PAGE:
Ash borer may claim 15 percent of Highland Park parkway trees
By Karen Berkowitz firstname.lastname@example.org February 26, 2013 5:30PM
City forester Joe O'Neill points out the tunneling pattern of Emerald Ash Borer larva on an infested tree on north Sheridan Road in Highland Park. I David Banks~for Sun-Times Media
Updated: April 28, 2013 2:20AM
City Forester Joe O’Neill knew what he’d find when he peeled off a patch of bark on an ash tree on the 2600 block of Sheridan Road.
The telltale signs of emerald ash borer infestation could be seen in the checkerboard markings left by woodpeckers in search of the borer’s larva beneath the surface.
Sure enough, the exposed trunk showed the tunneling pattern indicative of the larva.
“The larva is there and the woodpeckers are hungry,” explained O’Neill.
The forester estimated the ash borer had been present for several years. However, the infestation was difficult to detect until woodpeckers began poking away at the bark.
“It is very difficult to identify,” he said. “You can see the woodpecker holes, but you don’t see the D-shaped exit holes created by the borer. Right now, some ash trees in Highland Park show it badly and others do not.”
In this case, the two trees on either side of the infested ash are Norway maples and therefore of no interest to the emerald ash borer. The ash borer, however, can fly for up to 1.5 miles, so ash trees in a much larger area are at risk.
The city of Highland Park stopped planting ash trees in 2003 after the bug was first confirmed in Michigan in 2002. It’s believed to have arrived in the United States from China via shipping crates.
Highland Park’s first confirmed case was found in 2011 near Sheridan Road and Oakmont at the southern end of the city. The spread has been accelerated by drought conditions for the past two years.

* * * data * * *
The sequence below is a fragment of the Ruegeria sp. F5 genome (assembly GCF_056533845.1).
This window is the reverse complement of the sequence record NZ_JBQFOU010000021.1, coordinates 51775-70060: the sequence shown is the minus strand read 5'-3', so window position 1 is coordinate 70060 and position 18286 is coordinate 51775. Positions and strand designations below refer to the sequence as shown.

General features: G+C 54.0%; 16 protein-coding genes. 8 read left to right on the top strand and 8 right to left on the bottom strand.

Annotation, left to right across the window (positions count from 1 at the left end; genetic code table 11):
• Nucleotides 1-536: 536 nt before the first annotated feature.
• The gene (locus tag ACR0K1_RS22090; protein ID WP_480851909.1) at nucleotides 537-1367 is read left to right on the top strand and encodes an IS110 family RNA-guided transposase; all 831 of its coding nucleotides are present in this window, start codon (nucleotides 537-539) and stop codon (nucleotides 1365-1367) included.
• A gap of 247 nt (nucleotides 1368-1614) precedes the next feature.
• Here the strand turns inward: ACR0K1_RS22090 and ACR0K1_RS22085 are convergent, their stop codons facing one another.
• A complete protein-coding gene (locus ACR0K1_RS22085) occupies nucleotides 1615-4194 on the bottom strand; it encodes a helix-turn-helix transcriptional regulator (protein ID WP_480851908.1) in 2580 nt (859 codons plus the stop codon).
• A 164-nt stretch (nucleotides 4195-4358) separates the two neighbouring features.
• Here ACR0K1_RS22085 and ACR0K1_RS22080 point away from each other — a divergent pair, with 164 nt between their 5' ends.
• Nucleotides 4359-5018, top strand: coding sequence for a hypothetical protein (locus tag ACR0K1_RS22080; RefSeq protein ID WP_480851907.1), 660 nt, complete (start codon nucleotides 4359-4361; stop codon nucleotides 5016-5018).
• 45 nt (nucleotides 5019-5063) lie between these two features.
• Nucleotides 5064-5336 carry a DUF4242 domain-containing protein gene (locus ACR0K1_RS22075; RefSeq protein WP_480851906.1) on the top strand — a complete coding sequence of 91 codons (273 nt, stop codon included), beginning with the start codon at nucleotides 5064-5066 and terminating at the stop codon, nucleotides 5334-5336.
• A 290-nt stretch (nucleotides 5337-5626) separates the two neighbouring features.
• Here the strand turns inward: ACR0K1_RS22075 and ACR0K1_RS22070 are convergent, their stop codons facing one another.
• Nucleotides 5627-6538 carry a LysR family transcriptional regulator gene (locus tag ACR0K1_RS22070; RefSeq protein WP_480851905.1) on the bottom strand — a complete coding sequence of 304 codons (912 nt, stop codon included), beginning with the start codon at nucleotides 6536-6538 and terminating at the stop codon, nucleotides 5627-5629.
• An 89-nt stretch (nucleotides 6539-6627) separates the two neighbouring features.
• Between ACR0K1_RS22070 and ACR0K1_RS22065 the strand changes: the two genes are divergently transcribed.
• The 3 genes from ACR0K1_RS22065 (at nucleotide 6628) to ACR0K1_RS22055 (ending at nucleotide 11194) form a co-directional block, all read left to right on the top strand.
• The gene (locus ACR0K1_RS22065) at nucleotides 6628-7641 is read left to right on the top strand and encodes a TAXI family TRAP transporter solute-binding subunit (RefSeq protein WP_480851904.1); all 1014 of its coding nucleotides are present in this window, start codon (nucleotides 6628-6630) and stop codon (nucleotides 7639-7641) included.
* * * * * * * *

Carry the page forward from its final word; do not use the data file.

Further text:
The city has about 4,200 ash trees on its right-of-way, representing about 15 percent of the street tree population. About 20 percent of trees on private property also are ash.
While healthy ash trees will remain until they show signs of stress, the city’s management plan calls for removing all ash street trees over the next six years and replacing them with another variety. Early efforts will focus on large trees already affected due to the risk to public safety. Parkway trees removed due to ash border will be replaced at no cost to the resident. The goal is to replant trees within 18 months of removal.
Highland Park’s management plan does not call for using chemical treatment due to the high recurring cost of injections and community concerns about pesticides. Treatment may be considered in the future as economics and techniques evolve.
“Once Emerald Ash Borer is established in a community, it is never going to go away,” O’Neill said. “Treatment would be a cost the city would incur for the rest of the life of the tree, though in the short term it would be less expensive.”
A single injection for a 14-inch diameter tree is about $84, compared to $112 for removal of the tree and its stump.
Private property owners have the option of treating their affected ash trees, and should contact a certified arborist to discuss their options. The city may require a homeowner to remove an affected ash tree — or any tree — that poses a risk to the public.